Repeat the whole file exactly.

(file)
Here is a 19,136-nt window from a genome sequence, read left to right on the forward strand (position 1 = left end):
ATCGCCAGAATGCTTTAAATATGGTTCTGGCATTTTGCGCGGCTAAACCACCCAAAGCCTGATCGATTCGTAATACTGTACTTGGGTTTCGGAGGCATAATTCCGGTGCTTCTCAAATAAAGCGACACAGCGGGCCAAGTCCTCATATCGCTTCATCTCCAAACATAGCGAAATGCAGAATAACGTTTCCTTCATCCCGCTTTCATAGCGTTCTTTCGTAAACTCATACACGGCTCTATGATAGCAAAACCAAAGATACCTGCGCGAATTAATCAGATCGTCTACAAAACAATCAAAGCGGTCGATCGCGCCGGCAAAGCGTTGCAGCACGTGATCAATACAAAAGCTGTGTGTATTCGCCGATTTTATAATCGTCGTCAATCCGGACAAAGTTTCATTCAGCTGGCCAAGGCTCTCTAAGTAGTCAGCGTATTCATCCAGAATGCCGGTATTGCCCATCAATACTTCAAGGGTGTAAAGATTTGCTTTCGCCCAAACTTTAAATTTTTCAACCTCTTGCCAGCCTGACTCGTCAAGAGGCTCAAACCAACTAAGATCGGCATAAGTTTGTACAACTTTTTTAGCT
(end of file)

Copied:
Here is a 19,136-nt window from a genome sequence, read left to right on the forward strand (position 1 = left end):
ATCGCCAGAATGCTTTAAATATGGTTCTGGCATTTTGCGCGGCTAAACCACCCAAAGCCTGATCGATTCGTAATACTGTACTTGGGTTTCGGAGGCATAATTCCGGTGCTTCTCAAATAAAGCGACACAGCGGGCCAAGTCCTCATATCGCTTCATCTCCAAACATAGCGAAATGCAGAATAACGTTTCCTTCATCCCGCTTTCATAGCGTTCTTTCGTAAACTCATACACGGCTCTATGATAGCAAAACCAAAGATACCTGCGCGAATTAATCAGATCGTCTACAAAACAATCAAAGCGGTCGATCGCGCCGGCAAAGCGTTGCAGCACGTGATCAATACAAAAGCTGTGTGTATTCGCCGATTTTATAATCGTCGTCAATCCGGACAAAGTTTCATTCAGCTGGCCAAGGCTCTCTAAGTAGTCAGCGTATTCATCCAGAATGCCGGTATTGCCCATCAATACTTCAAGGGTGTAAAGATTTGCTTTCGCCCAAACTTTAAATTTTTCAACCTCTTGCCAGCCTGACTCGTCAAGAGGCTCAAACCAACTAAGATCGGCATAAGTTTGTACAACTTTTTTAGCT